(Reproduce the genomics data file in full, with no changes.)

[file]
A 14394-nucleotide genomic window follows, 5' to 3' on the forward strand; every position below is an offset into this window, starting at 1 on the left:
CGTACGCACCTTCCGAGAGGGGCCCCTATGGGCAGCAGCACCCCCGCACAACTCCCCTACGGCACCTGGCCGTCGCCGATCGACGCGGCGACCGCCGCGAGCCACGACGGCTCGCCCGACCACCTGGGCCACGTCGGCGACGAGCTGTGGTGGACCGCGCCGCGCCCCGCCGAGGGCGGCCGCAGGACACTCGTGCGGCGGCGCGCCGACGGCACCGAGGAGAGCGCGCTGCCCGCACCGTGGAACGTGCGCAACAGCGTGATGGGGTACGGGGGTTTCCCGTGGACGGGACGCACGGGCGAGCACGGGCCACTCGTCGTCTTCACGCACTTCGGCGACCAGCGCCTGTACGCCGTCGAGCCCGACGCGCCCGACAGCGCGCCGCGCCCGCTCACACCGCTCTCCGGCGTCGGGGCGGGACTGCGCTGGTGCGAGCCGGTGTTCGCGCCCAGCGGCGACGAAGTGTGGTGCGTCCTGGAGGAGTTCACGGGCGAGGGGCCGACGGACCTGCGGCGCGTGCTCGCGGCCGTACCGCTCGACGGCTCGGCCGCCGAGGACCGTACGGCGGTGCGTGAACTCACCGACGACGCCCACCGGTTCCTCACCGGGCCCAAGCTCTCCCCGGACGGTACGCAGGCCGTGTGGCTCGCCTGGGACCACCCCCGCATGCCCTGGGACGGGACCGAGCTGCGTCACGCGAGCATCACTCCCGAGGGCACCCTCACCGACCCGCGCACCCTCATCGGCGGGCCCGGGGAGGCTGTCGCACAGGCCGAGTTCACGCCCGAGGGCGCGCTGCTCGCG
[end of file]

A 14394-nucleotide genomic window follows, 5' to 3' on the forward strand; every position below is an offset into this window, starting at 1 on the left:
CGTACGCACCTTCCGAGAGGGGCCCCTATGGGCAGCAGCACCCCCGCACAACTCCCCTACGGCACCTGGCCGTCGCCGATCGACGCGGCGACCGCCGCGAGCCACGACGGCTCGCCCGACCACCTGGGCCACGTCGGCGACGAGCTGTGGTGGACCGCGCCGCGCCCCGCCGAGGGCGGCCGCAGGACACTCGTGCGGCGGCGCGCCGACGGCACCGAGGAGAGCGCGCTGCCCGCACCGTGGAACGTGCGCAACAGCGTGATGGGGTACGGGGGTTTCCCGTGGACGGGACGCACGGGCGAGCACGGGCCACTCGTCGTCTTCACGCACTTCGGCGACCAGCGCCTGTACGCCGTCGAGCCCGACGCGCCCGACAGCGCGCCGCGCCCGCTCACACCGCTCTCCGGCGTCGGGGCGGGACTGCGCTGGTGCGAGCCGGTGTTCGCGCCCAGCGGCGACGAAGTGTGGTGCGTCCTGGAGGAGTTCACGGGCGAGGGGCCGACGGACCTGCGGCGCGTGCTCGCGGCCGTACCGCTCGACGGCTCGGCCGCCGAGGACCGTACGGCGGTGCGTGAACTCACCGACGACGCCCACCGGTTCCTCACCGGGCCCAAGCTCTCCCCGGACGGTACGCAGGCCGTGTGGCTCGCCTGGGACCACCCCCGCATGCCCTGGGACGGGACCGAGCTGCGTCACGCGAGCATCACTCCCGAGGGCACCCTCACCGACCCGCGCACCCTCATCGGCGGGCCCGGGGAGGCTGTCGCACAGGCCGAGTTCACGCCCGAGGGCGCGCTGCTCGCG